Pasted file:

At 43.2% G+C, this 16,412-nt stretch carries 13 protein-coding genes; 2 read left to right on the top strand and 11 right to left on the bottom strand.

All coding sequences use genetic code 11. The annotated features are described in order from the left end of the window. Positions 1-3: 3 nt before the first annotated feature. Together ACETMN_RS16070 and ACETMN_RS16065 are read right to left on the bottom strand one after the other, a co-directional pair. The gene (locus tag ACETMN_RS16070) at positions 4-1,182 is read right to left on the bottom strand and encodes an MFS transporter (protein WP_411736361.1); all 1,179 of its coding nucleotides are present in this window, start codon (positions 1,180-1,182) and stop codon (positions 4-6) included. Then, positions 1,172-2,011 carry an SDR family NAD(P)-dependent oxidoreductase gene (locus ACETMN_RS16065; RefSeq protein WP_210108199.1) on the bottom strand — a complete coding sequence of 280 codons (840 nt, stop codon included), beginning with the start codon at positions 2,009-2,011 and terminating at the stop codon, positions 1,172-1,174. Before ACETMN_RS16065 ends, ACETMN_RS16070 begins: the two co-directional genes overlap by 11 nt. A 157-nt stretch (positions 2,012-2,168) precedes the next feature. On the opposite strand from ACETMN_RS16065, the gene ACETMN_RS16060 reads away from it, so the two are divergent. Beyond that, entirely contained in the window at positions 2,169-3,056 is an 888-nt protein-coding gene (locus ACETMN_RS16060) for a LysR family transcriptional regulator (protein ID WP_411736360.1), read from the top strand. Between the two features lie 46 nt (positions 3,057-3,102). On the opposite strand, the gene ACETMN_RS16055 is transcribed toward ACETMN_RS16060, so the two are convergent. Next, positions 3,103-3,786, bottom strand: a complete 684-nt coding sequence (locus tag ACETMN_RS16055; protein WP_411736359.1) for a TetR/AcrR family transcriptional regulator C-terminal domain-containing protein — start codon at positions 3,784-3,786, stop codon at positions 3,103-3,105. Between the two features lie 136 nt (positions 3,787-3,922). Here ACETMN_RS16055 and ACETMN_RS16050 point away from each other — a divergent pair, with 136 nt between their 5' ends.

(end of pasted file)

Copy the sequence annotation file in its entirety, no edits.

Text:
At 43.2% G+C, this 16,412-nt stretch carries 13 protein-coding genes; 2 read left to right on the top strand and 11 right to left on the bottom strand.

All coding sequences use genetic code 11. The annotated features are described in order from the left end of the window. Positions 1-3: 3 nt before the first annotated feature. Together ACETMN_RS16070 and ACETMN_RS16065 are read right to left on the bottom strand one after the other, a co-directional pair. The gene (locus tag ACETMN_RS16070) at positions 4-1,182 is read right to left on the bottom strand and encodes an MFS transporter (protein WP_411736361.1); all 1,179 of its coding nucleotides are present in this window, start codon (positions 1,180-1,182) and stop codon (positions 4-6) included. Then, positions 1,172-2,011 carry an SDR family NAD(P)-dependent oxidoreductase gene (locus ACETMN_RS16065; RefSeq protein WP_210108199.1) on the bottom strand — a complete coding sequence of 280 codons (840 nt, stop codon included), beginning with the start codon at positions 2,009-2,011 and terminating at the stop codon, positions 1,172-1,174. Before ACETMN_RS16065 ends, ACETMN_RS16070 begins: the two co-directional genes overlap by 11 nt. A 157-nt stretch (positions 2,012-2,168) precedes the next feature. On the opposite strand from ACETMN_RS16065, the gene ACETMN_RS16060 reads away from it, so the two are divergent. Beyond that, entirely contained in the window at positions 2,169-3,056 is an 888-nt protein-coding gene (locus ACETMN_RS16060) for a LysR family transcriptional regulator (protein ID WP_411736360.1), read from the top strand. Between the two features lie 46 nt (positions 3,057-3,102). On the opposite strand, the gene ACETMN_RS16055 is transcribed toward ACETMN_RS16060, so the two are convergent. Next, positions 3,103-3,786, bottom strand: a complete 684-nt coding sequence (locus tag ACETMN_RS16055; protein WP_411736359.1) for a TetR/AcrR family transcriptional regulator C-terminal domain-containing protein — start codon at positions 3,784-3,786, stop codon at positions 3,103-3,105. Between the two features lie 136 nt (positions 3,787-3,922). Here ACETMN_RS16055 and ACETMN_RS16050 point away from each other — a divergent pair, with 136 nt between their 5' ends.